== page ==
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NFL Nation

COSTA MESA, Calif. – The 2023 NFL draft concluded Saturday in downtown Kansas City, Missouri. The Los Angeles Chargers made seven of the draft’s 259 picks, beginning with the No. 21 selection of the first round on Thursday night.

ESPN’s pick-by-pick analysis of each of the Chargers’ selections are below.

Analysis of every pick | Updated depth chart

Round 1, No. 21 overall: Quentin Johnston, WR, TCU

My take: The Chargers have lacked a playmaker who can consistently stretch a defense and provide a deep target for quarterback Justin Herbert. That no longer is the case with the addition of Johnston, known for his ability to get quickly downfield and make over-the-shoulder catches. Johnston should be able to make an immediate impact and rounds out a wide receiver group that includes proven playmakers Keenan Allen and Mike Williams. Johnston’s addition also proves that the Chargers will continue to invest around Herbert, who is expected this offseason to sign a long-term extension.

Need he’s helping fill: The Chargers last season could not stretch the field consistently and it showed in Herbert’s numbers. Despite superior arm strength, Herbert averaged only 6.8 yards per attempt, which ranked No. 26 in the NFL. Meanwhile, Johnston averaged 3.04 yards per route run, which was the best in the Big 12 and ranked eighth in the FBS. Johnston will not only enable Herbert to air the ball out more often, but his presence also will clear space for Keenan Allen and Mike Williams, who were the Bolts’ only two players last season to average more than two yards per route (Allen 2.22 and Williams 2.0).

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Will he start as a rookie? Yes. It remains to be seen how quickly Johnston can learn offensive coordinator Kellen Moore’s playbook, and how quickly he will be able to develop chemistry with Herbert, but Johnston is filling an immediate need for the Chargers, so he will be expected to be able to start.

Round 2, No. 54 overall: Tuli Tuipulotu, EDGE, USC

My take: The Chargers feature edge rushers Joey Bosa and Khalil Mack, but a lack of depth at the position grew into a major concern this offseason with the Bolts opting to let veteran Kyle Van Noy depart in free agency and uncertainty regarding the development of 2021 fourth-round pick Chris Rumph II. The selection of Tuipulotu ensures that if the Chargers are without either Bosa or Mack for a single game or an extended period, a playmaker is ready to step in.

Key Stat: Tuipulotu has a proven ability to get after the quarterback. Last season he led the FBS with 13.5 sacks, the most by a USC player since Kenechi Udeze in 2003. Last season, the Chargers were tied for 14th in the NFL with 40 sacks.

Round 3, No. 85 overall: Daiyan Henley, ILB, Washington State

My take: The Chargers have yet to announce an official decision on whether they will exercise the fifth-year option on inside linebacker Kenneth Murray Jr.’s rookie contract, but the addition of Henley seems to signal that the 2020 first-round pick’s time with the Bolts could be limited. Henley will have the opportunity to learn at the elbow of veteran linebacker Eric Kendricks, who the Chargers signed to a two-year deal in free agency, and he could play a key role on special teams.

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Will he start as a rookie? It’s still unclear how the Chargers plan to utilize Henley in the defense given the addition of Kendricks and the scheduled return of Murray at the position.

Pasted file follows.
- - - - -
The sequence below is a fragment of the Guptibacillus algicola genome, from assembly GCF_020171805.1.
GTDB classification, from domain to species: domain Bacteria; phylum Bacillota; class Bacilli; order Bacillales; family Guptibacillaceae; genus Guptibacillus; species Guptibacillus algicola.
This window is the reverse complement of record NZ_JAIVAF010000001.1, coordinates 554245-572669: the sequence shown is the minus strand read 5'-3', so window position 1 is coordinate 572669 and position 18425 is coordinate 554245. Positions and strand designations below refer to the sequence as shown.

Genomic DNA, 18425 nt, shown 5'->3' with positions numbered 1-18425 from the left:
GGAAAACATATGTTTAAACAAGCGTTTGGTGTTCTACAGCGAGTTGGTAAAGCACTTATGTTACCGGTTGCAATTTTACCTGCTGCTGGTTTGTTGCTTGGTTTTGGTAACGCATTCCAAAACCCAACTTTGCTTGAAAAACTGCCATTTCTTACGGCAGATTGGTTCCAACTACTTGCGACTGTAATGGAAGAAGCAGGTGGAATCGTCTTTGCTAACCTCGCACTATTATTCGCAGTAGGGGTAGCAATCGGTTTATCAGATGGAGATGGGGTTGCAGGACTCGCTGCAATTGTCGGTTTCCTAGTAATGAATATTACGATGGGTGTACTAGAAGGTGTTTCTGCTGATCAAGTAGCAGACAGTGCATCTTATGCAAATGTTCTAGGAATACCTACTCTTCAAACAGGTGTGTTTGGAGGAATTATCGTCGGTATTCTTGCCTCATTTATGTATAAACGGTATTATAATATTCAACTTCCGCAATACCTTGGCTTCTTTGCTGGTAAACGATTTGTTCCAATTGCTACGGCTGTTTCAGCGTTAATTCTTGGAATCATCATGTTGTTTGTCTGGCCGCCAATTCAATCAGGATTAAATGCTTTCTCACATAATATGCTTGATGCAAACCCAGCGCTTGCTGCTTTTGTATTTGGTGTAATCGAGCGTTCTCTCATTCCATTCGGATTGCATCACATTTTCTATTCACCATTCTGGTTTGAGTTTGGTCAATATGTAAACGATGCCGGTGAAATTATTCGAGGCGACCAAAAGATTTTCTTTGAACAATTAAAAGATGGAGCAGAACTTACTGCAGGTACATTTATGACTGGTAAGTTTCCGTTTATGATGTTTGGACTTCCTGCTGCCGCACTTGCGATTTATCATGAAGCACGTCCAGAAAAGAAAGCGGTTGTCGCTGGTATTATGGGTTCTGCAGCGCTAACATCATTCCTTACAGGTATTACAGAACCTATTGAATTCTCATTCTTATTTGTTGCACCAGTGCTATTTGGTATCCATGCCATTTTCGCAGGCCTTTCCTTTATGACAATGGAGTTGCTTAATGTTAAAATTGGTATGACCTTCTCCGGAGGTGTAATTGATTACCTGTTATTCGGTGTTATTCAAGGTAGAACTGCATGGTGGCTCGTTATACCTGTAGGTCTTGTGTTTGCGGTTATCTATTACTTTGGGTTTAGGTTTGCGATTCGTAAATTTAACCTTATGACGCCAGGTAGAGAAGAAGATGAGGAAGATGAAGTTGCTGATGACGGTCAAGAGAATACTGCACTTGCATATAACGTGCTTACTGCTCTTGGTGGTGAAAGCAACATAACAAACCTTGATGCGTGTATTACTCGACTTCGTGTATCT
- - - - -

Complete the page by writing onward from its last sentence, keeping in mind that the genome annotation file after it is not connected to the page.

Round 4, No.125 overall: Derius Davis, WR/KR, TCU

My take: The Chargers were unable to retain returner DeAndre Carter, who also was a key role player on offense, in free agency, so Davis fills an immediate need on special teams. His speed will also contribute another dimension to the Chargers’ offense in a receivers group that includes Keenan Allen, Mike Williams, Joshua Palmer and Quentin Johnston, Davis’ TCU teammate who the Chargers selected in the first round.

Round 5, No. 156 overall: Jordan McFadden, G, Clemson

My take: The Chargers have invested over the past few years in their offensive line, which included selecting guard Zion Johnson with a first-round pick and guard Jamaree Salyer with a sixth-round pick in 2022. The Chargers thrust Salyer into a starting role at left tackle when Rashawn Slater was sidelined for most of last season because of a left biceps tear, and he will retain a starting job (though moving inside to guard) this season. That makes it somewhat of a surprise that the Bolts went with another offensive guard with a fifth-round pick. However, depth is always needed in this position group.

Round 6, No. 200 overall: Scott Matlock, DL, Boise State

My take: The Chargers have struggled to stop the run in recent seasons and continue to search for solutions. Known for his run-stopping ability, Matlock adds to a group that includes Sebastian Joseph-Day, Austin Johnson, Morgan Fox and Otito Ogbonnia. He will have the opportunity to contribute immediately in a rotation as he fills a position of need for the Bolts.

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Round 7, No. 239 overall: Max Duggan, QB, TCU

My take: The Chargers lack depth at the quarterback position behind starter Justin Herbert. The Bolts re-signed backup Easton Stick to a one-year deal this offseason, but otherwise have no other options in their quarterback room. Duggan adds depth, plus becomes an inexpensive backup to Herbert, who is negotiating a significant long-term extension. Duggan also reunites with two very familiar targets in TCU teammates Quentin Johnston and Derius Davis, who were two of his top three leading receivers for the Horned Frogs last season.